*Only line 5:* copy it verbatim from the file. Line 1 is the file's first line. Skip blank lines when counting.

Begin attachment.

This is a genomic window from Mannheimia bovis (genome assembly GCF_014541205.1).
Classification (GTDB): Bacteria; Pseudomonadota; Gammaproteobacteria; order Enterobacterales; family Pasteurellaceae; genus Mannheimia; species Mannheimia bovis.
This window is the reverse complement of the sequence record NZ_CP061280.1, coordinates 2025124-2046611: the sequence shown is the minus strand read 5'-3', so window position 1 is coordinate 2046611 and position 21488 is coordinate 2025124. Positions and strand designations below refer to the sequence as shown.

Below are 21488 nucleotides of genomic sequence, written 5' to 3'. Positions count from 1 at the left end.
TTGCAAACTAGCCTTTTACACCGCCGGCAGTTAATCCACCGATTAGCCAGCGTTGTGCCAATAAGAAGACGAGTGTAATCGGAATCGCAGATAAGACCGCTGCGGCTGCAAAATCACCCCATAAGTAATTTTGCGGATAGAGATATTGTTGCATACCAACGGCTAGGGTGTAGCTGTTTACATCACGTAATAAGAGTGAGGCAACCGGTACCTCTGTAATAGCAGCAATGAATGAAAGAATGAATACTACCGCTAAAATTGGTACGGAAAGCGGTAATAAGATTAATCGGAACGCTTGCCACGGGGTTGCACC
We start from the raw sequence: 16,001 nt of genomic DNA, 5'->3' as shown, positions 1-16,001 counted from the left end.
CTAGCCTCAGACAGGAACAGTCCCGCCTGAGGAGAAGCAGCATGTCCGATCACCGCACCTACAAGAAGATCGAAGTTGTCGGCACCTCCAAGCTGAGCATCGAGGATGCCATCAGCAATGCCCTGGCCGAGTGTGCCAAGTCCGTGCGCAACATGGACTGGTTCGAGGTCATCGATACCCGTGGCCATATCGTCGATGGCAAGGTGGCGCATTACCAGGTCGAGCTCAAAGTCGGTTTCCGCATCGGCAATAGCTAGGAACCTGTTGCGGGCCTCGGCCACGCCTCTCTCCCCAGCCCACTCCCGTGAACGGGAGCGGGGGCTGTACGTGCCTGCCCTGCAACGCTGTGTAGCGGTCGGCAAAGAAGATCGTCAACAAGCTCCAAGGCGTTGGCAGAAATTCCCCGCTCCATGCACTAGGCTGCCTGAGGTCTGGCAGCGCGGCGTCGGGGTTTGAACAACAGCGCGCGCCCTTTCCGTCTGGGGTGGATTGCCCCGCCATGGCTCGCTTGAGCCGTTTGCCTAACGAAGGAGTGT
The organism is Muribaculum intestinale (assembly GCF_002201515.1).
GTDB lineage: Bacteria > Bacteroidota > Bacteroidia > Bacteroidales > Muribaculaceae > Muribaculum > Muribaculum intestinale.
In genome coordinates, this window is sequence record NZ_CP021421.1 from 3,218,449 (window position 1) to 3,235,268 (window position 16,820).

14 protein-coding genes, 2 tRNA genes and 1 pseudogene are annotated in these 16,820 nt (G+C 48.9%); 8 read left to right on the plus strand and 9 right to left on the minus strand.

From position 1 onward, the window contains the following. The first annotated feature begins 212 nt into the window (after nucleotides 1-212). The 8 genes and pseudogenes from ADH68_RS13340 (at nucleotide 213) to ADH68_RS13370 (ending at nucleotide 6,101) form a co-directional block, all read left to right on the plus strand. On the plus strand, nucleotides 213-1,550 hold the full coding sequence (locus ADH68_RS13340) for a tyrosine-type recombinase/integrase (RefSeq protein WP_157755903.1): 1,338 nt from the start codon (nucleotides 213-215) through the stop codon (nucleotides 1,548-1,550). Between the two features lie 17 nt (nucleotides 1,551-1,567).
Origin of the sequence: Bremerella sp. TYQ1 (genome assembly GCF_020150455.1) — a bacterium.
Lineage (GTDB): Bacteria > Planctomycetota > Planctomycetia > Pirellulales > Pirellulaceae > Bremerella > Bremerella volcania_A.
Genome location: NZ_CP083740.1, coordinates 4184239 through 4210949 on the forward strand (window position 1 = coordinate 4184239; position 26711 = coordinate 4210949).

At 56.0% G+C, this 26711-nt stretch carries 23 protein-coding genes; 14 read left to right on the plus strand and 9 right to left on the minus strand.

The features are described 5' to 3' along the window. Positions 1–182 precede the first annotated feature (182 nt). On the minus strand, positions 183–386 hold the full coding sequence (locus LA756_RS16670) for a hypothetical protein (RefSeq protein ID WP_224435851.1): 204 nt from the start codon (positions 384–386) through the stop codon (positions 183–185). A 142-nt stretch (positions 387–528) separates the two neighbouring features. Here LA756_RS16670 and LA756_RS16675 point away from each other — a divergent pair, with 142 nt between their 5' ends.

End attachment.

TTGCAAACTAGCCTTTTACACCGCCGGCAGTTAATCCACCGATTAGCCAGCGTTGTGCCAATAAGAAGACGAGTGTAATCGGAATCGCAGATAAGACCGCTGCGGCTGCAAAATCACCCCATAAGTAATTTTGCGGATAGAGATATTGTTGCATACCAACGGCTAGGGTGTAGCTGTTTACATCACGTAATAAGAGTGAGGCAACCGGTACCTCTGTAATAGCAGCAATGAATGAAAGAATGAATACTACCGCTAAAATTGGTACGGAAAGCGGTAATAAGATTAATCGGAACGCTTGCCACGGGGTTGCACC